The results of the weekend’s South African triathlon championships outside Bloemfontein will show that Britney Strumpher finished second in the Under-19 category – but that does not tell the real story.
The TuksSport High School pupil is the personification of what being positive is all about. For her, the glass will always be half-full in spite of the fact that she has every reason to view it as half-empty.
The 17-year-old was born with a cleft palate and also has hearing problems. The ability to hear in her right ear is constantly degenerating while she also wears a hearing aid in her left ear.
On top of this, she was the subject of bullying in primary school.
All of this is reason to be negative about life, but complaining is the last thing Strumpher does.
One of the things she truly loves is to motivate and encourage her fellow learners and athletes to never give up. After finishing matric, she hopes to be able to study sports psychology as she’s confident she can make a difference in the lives of athletes.
‘I’ve come a long way in my life. From my personal experience, I believe nobody should be bullied. We’re all equal no matter whether you wear braces or glasses or are in a wheelchair.’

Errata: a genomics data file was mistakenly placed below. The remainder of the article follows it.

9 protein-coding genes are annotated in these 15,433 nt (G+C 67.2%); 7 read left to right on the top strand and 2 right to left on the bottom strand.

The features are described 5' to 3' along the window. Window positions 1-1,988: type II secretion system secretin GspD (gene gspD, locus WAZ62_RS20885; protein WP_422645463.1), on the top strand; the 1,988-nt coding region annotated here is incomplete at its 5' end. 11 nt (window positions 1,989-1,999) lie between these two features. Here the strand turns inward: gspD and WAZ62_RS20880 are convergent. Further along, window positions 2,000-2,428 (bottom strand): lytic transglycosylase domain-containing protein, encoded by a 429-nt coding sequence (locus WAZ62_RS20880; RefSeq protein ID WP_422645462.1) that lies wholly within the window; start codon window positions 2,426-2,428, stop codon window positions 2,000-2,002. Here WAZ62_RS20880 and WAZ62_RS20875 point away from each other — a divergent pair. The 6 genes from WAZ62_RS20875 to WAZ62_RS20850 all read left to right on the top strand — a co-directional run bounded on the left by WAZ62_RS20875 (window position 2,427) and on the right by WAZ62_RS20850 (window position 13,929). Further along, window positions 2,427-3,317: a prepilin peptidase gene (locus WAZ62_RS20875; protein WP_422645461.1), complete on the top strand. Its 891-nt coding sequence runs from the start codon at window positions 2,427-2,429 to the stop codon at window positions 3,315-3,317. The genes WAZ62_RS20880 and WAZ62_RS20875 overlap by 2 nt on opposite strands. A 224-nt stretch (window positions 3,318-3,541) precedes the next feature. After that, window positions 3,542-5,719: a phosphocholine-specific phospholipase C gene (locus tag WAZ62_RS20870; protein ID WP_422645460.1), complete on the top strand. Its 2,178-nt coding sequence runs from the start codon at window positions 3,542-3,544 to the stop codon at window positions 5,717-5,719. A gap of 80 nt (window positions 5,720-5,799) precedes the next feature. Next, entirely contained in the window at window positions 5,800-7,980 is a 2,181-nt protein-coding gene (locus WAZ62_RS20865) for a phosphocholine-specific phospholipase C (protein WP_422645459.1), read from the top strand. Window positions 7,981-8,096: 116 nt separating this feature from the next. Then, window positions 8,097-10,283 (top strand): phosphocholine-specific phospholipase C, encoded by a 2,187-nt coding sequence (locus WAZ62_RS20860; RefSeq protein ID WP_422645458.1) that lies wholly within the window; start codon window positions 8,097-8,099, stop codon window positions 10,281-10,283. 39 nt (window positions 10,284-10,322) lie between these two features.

Strumpher is passionate about her sport and will never shy away from a true challenge. That’s why she relishes competing against able-bodied athletes.
She comes off a strong swimming background and in 2016 just missed out qualifying for the breaststroke event at the Rio Paralympics before a knee-injury changed everything.
‘I lost my passion for swimming. In the time I was out of the pool my rivals got a lot faster, and I wasn’t able to catch up with them again.
‘I took up triathlon last year after watching a friend compete. After my first race, I was hooked as I loved the adrenaline rush that goes with competing in triathlons. Switching sports is the best decision I ever made and I’m in a better place in my personal life, more positive and motivated.’
In an honest assessment, Strumpher admits that she needs to work towards becoming a stronger runner.
‘I need to improve in all three disciplines. If I’m stronger in the swim it will mean I’ll be with the leaders on the bike which will put me in a better position when I start to run.’
The Tuks triathlete credits two-time Olympian, Kate Roberts, as the one who has helped her changed from being average to becoming competitive.
‘What I appreciate about Kate is that she admits to having made mistakes when she competed. She has set herself the goal as a coach to make sure that we don’t get to repeat them.
‘The most important thing Kate has taught me is never to give up.’
Picture of Strumpher courtesy of Reg Caldecott